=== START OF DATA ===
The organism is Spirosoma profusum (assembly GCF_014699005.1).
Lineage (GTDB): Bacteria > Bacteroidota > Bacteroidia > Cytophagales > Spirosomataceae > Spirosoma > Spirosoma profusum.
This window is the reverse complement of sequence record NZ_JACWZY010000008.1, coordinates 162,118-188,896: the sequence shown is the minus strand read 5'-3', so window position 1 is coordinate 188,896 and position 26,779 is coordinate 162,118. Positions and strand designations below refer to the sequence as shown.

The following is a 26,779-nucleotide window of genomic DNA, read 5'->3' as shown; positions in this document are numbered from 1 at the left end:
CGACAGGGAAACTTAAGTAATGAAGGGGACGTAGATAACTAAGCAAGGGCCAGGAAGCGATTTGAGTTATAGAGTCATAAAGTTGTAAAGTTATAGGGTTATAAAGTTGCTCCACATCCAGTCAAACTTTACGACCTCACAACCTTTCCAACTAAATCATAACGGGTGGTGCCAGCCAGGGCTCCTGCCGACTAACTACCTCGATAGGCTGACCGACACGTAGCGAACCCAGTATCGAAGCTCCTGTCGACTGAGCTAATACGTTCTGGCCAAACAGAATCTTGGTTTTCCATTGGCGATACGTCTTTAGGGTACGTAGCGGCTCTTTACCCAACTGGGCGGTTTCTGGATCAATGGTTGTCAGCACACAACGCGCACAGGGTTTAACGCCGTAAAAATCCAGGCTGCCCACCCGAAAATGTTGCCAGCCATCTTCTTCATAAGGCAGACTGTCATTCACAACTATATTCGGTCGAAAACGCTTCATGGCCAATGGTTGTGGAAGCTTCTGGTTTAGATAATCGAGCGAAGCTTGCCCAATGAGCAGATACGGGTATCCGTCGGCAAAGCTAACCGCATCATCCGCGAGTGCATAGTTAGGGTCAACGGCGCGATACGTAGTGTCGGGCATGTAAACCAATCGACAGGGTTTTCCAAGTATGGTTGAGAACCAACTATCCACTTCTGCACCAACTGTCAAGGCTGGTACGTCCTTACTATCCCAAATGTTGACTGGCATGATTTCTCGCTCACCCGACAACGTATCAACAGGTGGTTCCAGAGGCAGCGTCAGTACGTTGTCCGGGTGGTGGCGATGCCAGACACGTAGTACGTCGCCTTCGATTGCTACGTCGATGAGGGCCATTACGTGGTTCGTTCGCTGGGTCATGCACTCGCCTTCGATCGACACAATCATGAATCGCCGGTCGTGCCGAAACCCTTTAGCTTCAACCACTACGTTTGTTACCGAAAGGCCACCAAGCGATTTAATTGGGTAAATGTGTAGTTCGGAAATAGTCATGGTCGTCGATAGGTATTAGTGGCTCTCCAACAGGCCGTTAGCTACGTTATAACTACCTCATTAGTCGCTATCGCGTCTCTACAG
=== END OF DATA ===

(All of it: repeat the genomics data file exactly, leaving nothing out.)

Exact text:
The organism is Spirosoma profusum (assembly GCF_014699005.1).
Lineage (GTDB): Bacteria > Bacteroidota > Bacteroidia > Cytophagales > Spirosomataceae > Spirosoma > Spirosoma profusum.
This window is the reverse complement of sequence record NZ_JACWZY010000008.1, coordinates 162,118-188,896: the sequence shown is the minus strand read 5'-3', so window position 1 is coordinate 188,896 and position 26,779 is coordinate 162,118. Positions and strand designations below refer to the sequence as shown.

The following is a 26,779-nucleotide window of genomic DNA, read 5'->3' as shown; positions in this document are numbered from 1 at the left end:
CGACAGGGAAACTTAAGTAATGAAGGGGACGTAGATAACTAAGCAAGGGCCAGGAAGCGATTTGAGTTATAGAGTCATAAAGTTGTAAAGTTATAGGGTTATAAAGTTGCTCCACATCCAGTCAAACTTTACGACCTCACAACCTTTCCAACTAAATCATAACGGGTGGTGCCAGCCAGGGCTCCTGCCGACTAACTACCTCGATAGGCTGACCGACACGTAGCGAACCCAGTATCGAAGCTCCTGTCGACTGAGCTAATACGTTCTGGCCAAACAGAATCTTGGTTTTCCATTGGCGATACGTCTTTAGGGTACGTAGCGGCTCTTTACCCAACTGGGCGGTTTCTGGATCAATGGTTGTCAGCACACAACGCGCACAGGGTTTAACGCCGTAAAAATCCAGGCTGCCCACCCGAAAATGTTGCCAGCCATCTTCTTCATAAGGCAGACTGTCATTCACAACTATATTCGGTCGAAAACGCTTCATGGCCAATGGTTGTGGAAGCTTCTGGTTTAGATAATCGAGCGAAGCTTGCCCAATGAGCAGATACGGGTATCCGTCGGCAAAGCTAACCGCATCATCCGCGAGTGCATAGTTAGGGTCAACGGCGCGATACGTAGTGTCGGGCATGTAAACCAATCGACAGGGTTTTCCAAGTATGGTTGAGAACCAACTATCCACTTCTGCACCAACTGTCAAGGCTGGTACGTCCTTACTATCCCAAATGTTGACTGGCATGATTTCTCGCTCACCCGACAACGTATCAACAGGTGGTTCCAGAGGCAGCGTCAGTACGTTGTCCGGGTGGTGGCGATGCCAGACACGTAGTACGTCGCCTTCGATTGCTACGTCGATGAGGGCCATTACGTGGTTCGTTCGCTGGGTCATGCACTCGCCTTCGATCGACACAATCATGAATCGCCGGTCGTGCCGAAACCCTTTAGCTTCAACCACTACGTTTGTTACCGAAAGGCCACCAAGCGATTTAATTGGGTAAATGTGTAGTTCGGAAATAGTCATGGTCGTCGATAGGTATTAGTGGCTCTCCAACAGGCCGTTAGCTACGTTATAACTACCTCATTAGTCGCTATCGCGTCTCTACAG